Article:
Migrations are part of the deployment process. So the benefits of migrations (in general) are
- You don't have to do it manually (because on deployment you probably forget a schema-change sooner or later)
- You can test it locally (because you probably make mistakes sooner or later)
- You don't have to tell your team members to change their local database manually (because thats simply annoying), or import a new dump (again ...)
- If you have multiple environments (stage, prod, test) you have to do this step on any system. This increases the probability of mistakes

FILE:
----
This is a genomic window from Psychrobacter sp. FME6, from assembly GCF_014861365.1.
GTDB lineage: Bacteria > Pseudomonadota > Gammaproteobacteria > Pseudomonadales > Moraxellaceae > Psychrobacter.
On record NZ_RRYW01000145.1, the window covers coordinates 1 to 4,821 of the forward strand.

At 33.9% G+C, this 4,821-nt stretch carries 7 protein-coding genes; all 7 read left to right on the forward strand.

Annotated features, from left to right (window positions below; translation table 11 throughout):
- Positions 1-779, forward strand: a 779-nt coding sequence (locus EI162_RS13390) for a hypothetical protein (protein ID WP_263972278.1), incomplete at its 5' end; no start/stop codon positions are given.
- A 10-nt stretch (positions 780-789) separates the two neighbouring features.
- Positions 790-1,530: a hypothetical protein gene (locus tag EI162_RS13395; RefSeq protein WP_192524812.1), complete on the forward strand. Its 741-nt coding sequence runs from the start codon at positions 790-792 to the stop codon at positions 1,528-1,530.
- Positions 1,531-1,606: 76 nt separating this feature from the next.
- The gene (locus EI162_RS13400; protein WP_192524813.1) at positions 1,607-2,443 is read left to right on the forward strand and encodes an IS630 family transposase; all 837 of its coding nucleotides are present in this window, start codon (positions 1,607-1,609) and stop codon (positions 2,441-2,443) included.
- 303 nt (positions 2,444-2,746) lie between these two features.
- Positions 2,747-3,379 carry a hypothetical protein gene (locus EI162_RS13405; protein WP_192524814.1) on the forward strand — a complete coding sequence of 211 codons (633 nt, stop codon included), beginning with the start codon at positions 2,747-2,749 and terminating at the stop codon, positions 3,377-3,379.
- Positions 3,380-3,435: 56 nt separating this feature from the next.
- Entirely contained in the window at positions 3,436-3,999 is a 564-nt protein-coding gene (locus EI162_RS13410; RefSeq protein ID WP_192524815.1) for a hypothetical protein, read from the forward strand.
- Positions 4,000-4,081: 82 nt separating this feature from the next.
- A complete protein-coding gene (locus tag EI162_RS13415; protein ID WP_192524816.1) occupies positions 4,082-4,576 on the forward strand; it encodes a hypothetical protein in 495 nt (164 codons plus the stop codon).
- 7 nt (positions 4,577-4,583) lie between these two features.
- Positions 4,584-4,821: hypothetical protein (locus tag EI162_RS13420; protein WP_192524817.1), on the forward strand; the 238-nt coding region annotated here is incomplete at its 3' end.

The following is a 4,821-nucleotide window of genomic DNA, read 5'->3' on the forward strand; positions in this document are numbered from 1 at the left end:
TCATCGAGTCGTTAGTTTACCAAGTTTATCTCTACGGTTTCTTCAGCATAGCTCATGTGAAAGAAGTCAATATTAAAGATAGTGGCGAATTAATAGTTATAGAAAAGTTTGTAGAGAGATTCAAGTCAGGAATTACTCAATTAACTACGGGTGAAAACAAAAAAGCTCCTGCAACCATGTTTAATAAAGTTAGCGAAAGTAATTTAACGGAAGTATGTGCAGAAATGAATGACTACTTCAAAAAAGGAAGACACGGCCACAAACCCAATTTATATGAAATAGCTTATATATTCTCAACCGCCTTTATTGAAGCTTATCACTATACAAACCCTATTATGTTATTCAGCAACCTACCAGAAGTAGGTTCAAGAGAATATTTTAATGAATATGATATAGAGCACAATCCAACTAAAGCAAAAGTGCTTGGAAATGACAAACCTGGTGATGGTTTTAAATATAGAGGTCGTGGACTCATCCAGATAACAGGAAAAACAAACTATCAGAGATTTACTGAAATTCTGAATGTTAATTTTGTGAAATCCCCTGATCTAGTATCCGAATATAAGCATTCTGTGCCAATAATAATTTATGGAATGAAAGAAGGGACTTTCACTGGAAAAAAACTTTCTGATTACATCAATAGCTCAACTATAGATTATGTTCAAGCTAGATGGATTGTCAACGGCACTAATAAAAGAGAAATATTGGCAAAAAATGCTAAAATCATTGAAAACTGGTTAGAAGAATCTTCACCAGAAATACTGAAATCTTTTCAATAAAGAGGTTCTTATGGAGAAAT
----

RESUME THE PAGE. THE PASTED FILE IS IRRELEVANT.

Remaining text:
- You probably don't want to import the (probably outdated) development-database into the live-system ;)
Note, that in the beginning of a project a schema may be simple and the database small, but this will not stay this. Sooner or later (;)) you will face huge databases, that takes time to import.
Additional: A good migration usually has a "downgrade"-step in case of errors. With your approach if the deployment goes wrong you have to revert your database changes manually, which is even more error prone.